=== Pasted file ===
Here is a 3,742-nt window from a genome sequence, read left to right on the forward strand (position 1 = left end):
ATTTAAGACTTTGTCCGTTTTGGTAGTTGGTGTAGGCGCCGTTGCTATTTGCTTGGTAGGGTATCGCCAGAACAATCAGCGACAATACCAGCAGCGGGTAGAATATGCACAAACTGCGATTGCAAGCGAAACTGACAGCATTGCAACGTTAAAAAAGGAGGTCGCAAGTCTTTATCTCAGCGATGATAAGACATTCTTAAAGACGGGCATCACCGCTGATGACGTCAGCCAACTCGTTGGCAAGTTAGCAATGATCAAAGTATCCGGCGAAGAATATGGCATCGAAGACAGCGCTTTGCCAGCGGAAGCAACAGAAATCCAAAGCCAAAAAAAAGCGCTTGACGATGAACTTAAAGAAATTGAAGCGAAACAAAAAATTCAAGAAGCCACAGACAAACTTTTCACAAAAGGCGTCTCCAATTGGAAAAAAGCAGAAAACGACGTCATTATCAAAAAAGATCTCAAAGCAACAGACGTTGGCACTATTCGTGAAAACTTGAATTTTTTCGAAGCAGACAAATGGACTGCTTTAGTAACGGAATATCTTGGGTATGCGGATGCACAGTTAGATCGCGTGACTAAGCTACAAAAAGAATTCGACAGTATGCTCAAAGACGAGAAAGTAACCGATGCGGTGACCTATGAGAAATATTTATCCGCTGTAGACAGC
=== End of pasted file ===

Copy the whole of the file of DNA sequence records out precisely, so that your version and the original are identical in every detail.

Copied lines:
Here is a 3,742-nt window from a genome sequence, read left to right on the forward strand (position 1 = left end):
ATTTAAGACTTTGTCCGTTTTGGTAGTTGGTGTAGGCGCCGTTGCTATTTGCTTGGTAGGGTATCGCCAGAACAATCAGCGACAATACCAGCAGCGGGTAGAATATGCACAAACTGCGATTGCAAGCGAAACTGACAGCATTGCAACGTTAAAAAAGGAGGTCGCAAGTCTTTATCTCAGCGATGATAAGACATTCTTAAAGACGGGCATCACCGCTGATGACGTCAGCCAACTCGTTGGCAAGTTAGCAATGATCAAAGTATCCGGCGAAGAATATGGCATCGAAGACAGCGCTTTGCCAGCGGAAGCAACAGAAATCCAAAGCCAAAAAAAAGCGCTTGACGATGAACTTAAAGAAATTGAAGCGAAACAAAAAATTCAAGAAGCCACAGACAAACTTTTCACAAAAGGCGTCTCCAATTGGAAAAAAGCAGAAAACGACGTCATTATCAAAAAAGATCTCAAAGCAACAGACGTTGGCACTATTCGTGAAAACTTGAATTTTTTCGAAGCAGACAAATGGACTGCTTTAGTAACGGAATATCTTGGGTATGCGGATGCACAGTTAGATCGCGTGACTAAGCTACAAAAAGAATTCGACAGTATGCTCAAAGACGAGAAAGTAACCGATGCGGTGACCTATGAGAAATATTTATCCGCTGTAGACAGC